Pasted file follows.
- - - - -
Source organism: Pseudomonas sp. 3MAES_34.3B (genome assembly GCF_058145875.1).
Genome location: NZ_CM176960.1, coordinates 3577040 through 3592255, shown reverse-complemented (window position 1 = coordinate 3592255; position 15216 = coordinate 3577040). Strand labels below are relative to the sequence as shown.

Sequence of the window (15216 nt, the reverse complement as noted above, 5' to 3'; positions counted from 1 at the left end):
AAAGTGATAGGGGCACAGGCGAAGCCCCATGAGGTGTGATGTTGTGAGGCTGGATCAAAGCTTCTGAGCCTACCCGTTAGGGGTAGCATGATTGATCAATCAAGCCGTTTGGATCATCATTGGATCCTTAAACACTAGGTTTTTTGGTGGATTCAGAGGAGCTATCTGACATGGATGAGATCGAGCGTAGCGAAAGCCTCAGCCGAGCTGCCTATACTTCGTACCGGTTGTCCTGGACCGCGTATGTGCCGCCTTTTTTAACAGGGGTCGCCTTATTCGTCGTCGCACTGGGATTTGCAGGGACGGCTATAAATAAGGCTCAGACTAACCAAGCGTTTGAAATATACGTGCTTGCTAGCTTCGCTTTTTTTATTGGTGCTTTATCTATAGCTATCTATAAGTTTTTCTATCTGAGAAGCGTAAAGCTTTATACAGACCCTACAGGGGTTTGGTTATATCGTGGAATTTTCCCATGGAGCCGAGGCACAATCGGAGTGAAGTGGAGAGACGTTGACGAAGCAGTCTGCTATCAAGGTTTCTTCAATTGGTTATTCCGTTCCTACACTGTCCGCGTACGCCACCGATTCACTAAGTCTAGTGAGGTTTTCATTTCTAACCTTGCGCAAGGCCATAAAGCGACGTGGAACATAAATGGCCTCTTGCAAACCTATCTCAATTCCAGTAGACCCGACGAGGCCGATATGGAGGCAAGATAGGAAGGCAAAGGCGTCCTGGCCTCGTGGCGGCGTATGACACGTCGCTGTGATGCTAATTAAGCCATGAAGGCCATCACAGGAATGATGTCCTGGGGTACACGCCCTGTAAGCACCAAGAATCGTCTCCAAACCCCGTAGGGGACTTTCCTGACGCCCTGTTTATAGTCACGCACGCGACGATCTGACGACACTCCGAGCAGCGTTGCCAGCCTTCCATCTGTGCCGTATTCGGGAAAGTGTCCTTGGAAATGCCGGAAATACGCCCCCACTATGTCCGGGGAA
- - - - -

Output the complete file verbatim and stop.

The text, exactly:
Source organism: Pseudomonas sp. 3MAES_34.3B (genome assembly GCF_058145875.1).
Genome location: NZ_CM176960.1, coordinates 3577040 through 3592255, shown reverse-complemented (window position 1 = coordinate 3592255; position 15216 = coordinate 3577040). Strand labels below are relative to the sequence as shown.

Sequence of the window (15216 nt, the reverse complement as noted above, 5' to 3'; positions counted from 1 at the left end):
AAAGTGATAGGGGCACAGGCGAAGCCCCATGAGGTGTGATGTTGTGAGGCTGGATCAAAGCTTCTGAGCCTACCCGTTAGGGGTAGCATGATTGATCAATCAAGCCGTTTGGATCATCATTGGATCCTTAAACACTAGGTTTTTTGGTGGATTCAGAGGAGCTATCTGACATGGATGAGATCGAGCGTAGCGAAAGCCTCAGCCGAGCTGCCTATACTTCGTACCGGTTGTCCTGGACCGCGTATGTGCCGCCTTTTTTAACAGGGGTCGCCTTATTCGTCGTCGCACTGGGATTTGCAGGGACGGCTATAAATAAGGCTCAGACTAACCAAGCGTTTGAAATATACGTGCTTGCTAGCTTCGCTTTTTTTATTGGTGCTTTATCTATAGCTATCTATAAGTTTTTCTATCTGAGAAGCGTAAAGCTTTATACAGACCCTACAGGGGTTTGGTTATATCGTGGAATTTTCCCATGGAGCCGAGGCACAATCGGAGTGAAGTGGAGAGACGTTGACGAAGCAGTCTGCTATCAAGGTTTCTTCAATTGGTTATTCCGTTCCTACACTGTCCGCGTACGCCACCGATTCACTAAGTCTAGTGAGGTTTTCATTTCTAACCTTGCGCAAGGCCATAAAGCGACGTGGAACATAAATGGCCTCTTGCAAACCTATCTCAATTCCAGTAGACCCGACGAGGCCGATATGGAGGCAAGATAGGAAGGCAAAGGCGTCCTGGCCTCGTGGCGGCGTATGACACGTCGCTGTGATGCTAATTAAGCCATGAAGGCCATCACAGGAATGATGTCCTGGGGTACACGCCCTGTAAGCACCAAGAATCGTCTCCAAACCCCGTAGGGGACTTTCCTGACGCCCTGTTTATAGTCACGCACGCGACGATCTGACGACACTCCGAGCAGCGTTGCCAGCCTTCCATCTGTGCCGTATTCGGGAAAGTGTCCTTGGAAATGCCGGAAATACGCCCCCACTATGTCCGGGGAA